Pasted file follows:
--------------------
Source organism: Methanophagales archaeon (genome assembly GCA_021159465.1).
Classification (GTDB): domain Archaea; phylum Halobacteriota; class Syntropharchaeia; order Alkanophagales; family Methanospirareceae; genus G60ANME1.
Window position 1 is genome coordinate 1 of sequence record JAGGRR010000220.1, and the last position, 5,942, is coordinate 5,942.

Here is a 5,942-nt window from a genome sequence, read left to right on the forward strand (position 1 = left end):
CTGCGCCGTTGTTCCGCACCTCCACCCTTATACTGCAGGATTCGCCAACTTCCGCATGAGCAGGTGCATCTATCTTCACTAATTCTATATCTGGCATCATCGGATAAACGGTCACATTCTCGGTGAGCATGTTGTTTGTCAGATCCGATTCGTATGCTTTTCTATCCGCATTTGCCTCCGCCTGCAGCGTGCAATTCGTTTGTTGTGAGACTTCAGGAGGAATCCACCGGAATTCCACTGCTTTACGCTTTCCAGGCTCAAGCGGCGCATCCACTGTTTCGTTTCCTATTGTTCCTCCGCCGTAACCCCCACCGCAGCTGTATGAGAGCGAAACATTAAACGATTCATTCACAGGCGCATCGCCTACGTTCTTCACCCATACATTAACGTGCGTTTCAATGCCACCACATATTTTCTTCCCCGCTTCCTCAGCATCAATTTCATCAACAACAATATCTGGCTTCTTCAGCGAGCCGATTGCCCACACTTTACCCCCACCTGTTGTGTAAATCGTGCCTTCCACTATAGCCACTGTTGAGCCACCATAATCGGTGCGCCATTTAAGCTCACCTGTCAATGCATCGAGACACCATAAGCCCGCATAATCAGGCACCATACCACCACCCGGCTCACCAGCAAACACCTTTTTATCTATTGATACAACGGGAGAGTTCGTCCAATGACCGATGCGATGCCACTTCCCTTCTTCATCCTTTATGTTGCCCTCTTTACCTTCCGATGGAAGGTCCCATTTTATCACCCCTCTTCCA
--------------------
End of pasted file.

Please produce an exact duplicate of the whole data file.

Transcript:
Source organism: Methanophagales archaeon (genome assembly GCA_021159465.1).
Classification (GTDB): domain Archaea; phylum Halobacteriota; class Syntropharchaeia; order Alkanophagales; family Methanospirareceae; genus G60ANME1.
Window position 1 is genome coordinate 1 of sequence record JAGGRR010000220.1, and the last position, 5,942, is coordinate 5,942.

Here is a 5,942-nt window from a genome sequence, read left to right on the forward strand (position 1 = left end):
CTGCGCCGTTGTTCCGCACCTCCACCCTTATACTGCAGGATTCGCCAACTTCCGCATGAGCAGGTGCATCTATCTTCACTAATTCTATATCTGGCATCATCGGATAAACGGTCACATTCTCGGTGAGCATGTTGTTTGTCAGATCCGATTCGTATGCTTTTCTATCCGCATTTGCCTCCGCCTGCAGCGTGCAATTCGTTTGTTGTGAGACTTCAGGAGGAATCCACCGGAATTCCACTGCTTTACGCTTTCCAGGCTCAAGCGGCGCATCCACTGTTTCGTTTCCTATTGTTCCTCCGCCGTAACCCCCACCGCAGCTGTATGAGAGCGAAACATTAAACGATTCATTCACAGGCGCATCGCCTACGTTCTTCACCCATACATTAACGTGCGTTTCAATGCCACCACATATTTTCTTCCCCGCTTCCTCAGCATCAATTTCATCAACAACAATATCTGGCTTCTTCAGCGAGCCGATTGCCCACACTTTACCCCCACCTGTTGTGTAAATCGTGCCTTCCACTATAGCCACTGTTGAGCCACCATAATCGGTGCGCCATTTAAGCTCACCTGTCAATGCATCGAGACACCATAAGCCCGCATAATCAGGCACCATACCACCACCCGGCTCACCAGCAAACACCTTTTTATCTATTGATACAACGGGAGAGTTCGTCCAATGACCGATGCGATGCCACTTCCCTTCTTCATCCTTTATGTTGCCCTCTTTACCTTCCGATGGAAGGTCCCATTTTATCACCCCTCTTCCA